n English in Africa - The pastoral, the primal and the post-apartheid sublime in Justin Cartwright's White Lightning
|Article Title||The pastoral, the primal and the post-apartheid sublime in Justin Cartwright's White Lightning|
|© Publisher:||Institute for the Study of English in Africa (ISEA)|
|Journal||English in Africa|
|Affiliations||1 Rhodes University|
|Publication Date||Dec 2014|
|Pages||97 - 117|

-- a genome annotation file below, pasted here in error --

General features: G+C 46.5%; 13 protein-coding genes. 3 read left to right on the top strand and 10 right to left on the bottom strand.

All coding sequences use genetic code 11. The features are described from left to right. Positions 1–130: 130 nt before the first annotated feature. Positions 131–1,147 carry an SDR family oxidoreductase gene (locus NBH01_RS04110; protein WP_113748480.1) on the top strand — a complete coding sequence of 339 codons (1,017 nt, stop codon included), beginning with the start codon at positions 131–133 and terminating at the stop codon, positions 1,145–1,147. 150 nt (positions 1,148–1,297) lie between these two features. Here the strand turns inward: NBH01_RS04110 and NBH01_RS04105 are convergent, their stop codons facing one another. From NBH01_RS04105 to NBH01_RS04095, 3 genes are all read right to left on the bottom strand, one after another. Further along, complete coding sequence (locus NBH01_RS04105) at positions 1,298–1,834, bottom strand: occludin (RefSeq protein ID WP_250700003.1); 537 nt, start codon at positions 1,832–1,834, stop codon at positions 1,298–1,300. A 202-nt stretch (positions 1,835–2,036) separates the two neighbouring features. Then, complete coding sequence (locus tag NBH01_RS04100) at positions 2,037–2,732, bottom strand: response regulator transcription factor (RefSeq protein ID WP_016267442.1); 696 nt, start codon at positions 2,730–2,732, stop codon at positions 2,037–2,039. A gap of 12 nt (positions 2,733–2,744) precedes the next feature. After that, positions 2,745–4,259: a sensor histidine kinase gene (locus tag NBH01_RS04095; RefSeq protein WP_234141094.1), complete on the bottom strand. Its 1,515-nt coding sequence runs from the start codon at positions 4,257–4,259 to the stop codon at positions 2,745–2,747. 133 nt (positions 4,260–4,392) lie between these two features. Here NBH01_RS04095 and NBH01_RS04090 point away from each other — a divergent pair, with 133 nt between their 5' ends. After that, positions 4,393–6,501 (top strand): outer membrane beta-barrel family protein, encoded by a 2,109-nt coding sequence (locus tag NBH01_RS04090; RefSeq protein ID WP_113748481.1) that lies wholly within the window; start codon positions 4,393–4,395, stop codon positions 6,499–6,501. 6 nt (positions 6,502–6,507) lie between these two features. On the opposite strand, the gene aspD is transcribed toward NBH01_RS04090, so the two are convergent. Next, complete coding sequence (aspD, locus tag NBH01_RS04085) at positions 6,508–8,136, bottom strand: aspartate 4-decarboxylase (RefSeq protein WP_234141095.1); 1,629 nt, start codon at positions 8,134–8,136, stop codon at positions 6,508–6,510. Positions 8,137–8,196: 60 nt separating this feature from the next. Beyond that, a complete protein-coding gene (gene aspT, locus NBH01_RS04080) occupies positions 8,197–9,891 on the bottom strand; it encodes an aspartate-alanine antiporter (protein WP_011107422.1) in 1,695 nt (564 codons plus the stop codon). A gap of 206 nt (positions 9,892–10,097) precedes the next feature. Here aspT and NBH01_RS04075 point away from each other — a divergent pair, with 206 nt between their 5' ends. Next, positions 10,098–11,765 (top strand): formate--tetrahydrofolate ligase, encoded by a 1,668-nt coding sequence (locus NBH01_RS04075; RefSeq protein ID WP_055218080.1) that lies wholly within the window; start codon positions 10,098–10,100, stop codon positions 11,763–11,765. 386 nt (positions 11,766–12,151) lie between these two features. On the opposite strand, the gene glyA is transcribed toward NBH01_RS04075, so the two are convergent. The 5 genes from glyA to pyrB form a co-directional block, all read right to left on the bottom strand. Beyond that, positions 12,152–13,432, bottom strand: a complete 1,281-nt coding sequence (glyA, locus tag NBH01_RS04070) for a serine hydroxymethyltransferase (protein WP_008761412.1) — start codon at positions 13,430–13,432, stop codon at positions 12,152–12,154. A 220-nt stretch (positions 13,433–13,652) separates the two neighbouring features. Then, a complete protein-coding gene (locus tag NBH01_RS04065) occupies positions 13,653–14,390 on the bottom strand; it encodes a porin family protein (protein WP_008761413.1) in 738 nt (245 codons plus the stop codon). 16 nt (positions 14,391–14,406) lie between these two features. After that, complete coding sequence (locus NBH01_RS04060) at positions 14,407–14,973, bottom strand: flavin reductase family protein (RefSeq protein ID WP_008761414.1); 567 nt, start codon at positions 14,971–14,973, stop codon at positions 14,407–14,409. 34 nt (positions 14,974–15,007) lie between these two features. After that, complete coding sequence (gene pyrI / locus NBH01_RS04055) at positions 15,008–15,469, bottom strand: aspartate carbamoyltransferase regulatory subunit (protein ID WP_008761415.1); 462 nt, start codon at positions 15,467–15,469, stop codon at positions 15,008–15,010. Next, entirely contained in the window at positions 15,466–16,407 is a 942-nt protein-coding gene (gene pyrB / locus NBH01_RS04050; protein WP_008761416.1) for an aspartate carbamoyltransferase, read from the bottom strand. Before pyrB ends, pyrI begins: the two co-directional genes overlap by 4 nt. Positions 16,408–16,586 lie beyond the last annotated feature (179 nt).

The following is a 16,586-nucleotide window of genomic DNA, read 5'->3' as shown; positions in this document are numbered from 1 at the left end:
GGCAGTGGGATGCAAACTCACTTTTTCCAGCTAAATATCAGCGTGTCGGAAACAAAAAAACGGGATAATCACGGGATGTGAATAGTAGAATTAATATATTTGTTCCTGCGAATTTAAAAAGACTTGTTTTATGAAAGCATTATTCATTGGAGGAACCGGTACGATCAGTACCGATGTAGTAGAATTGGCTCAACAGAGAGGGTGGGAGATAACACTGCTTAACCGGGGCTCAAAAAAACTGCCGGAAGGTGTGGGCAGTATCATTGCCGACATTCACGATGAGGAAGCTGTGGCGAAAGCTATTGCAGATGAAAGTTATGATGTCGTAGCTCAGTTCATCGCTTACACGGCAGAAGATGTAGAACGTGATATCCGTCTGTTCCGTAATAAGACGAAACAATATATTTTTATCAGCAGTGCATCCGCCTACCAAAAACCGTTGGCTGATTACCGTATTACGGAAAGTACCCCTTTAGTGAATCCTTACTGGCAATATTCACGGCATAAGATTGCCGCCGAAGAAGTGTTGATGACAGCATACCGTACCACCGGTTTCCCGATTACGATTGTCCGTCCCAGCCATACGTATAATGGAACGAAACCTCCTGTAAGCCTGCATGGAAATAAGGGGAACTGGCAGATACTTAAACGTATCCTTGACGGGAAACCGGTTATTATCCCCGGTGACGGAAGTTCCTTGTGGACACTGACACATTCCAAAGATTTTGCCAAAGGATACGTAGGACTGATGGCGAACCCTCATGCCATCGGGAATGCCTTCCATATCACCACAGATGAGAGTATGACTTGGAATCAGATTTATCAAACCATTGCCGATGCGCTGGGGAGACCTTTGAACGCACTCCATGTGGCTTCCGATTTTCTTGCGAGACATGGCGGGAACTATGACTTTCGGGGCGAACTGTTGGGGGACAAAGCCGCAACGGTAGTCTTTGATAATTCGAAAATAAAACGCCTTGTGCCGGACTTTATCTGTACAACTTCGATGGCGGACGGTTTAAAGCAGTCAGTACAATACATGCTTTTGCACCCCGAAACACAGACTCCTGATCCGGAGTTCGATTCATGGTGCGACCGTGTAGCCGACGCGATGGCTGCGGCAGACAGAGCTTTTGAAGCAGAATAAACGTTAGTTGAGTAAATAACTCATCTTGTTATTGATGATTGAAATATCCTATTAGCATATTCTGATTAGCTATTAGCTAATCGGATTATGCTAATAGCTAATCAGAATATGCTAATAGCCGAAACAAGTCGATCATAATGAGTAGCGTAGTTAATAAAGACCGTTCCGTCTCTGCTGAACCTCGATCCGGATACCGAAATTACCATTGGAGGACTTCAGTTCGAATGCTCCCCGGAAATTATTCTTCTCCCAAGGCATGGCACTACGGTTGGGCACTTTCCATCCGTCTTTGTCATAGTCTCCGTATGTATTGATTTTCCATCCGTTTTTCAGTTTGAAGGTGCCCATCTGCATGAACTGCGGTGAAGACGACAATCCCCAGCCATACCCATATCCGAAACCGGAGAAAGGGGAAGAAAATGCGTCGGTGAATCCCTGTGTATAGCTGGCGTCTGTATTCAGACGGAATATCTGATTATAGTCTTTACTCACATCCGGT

Country is a familiar topos in South African literature, featuring in travel writing and the farm novel, in imperial romance and postcolonial narratives, as pastoral and as anti-pastoral, an uncanny presence in the landscape of modernity. A surprising number of recent South African novels present what may be called post-apartheid country narratives. I am particularly interested in the return to country in J. M. Coetzee's Disgrace, Justin Cartwright's White Lightning, and Damon Galgut's The Impostor. Given the history of settler occupation of the land, and the literary deployment of the idea of the land both to posit and to problematize white settler identity, why these stories of a white man's return to the land in the post-apartheid period? What is the impulse behind retracing of contested ground?
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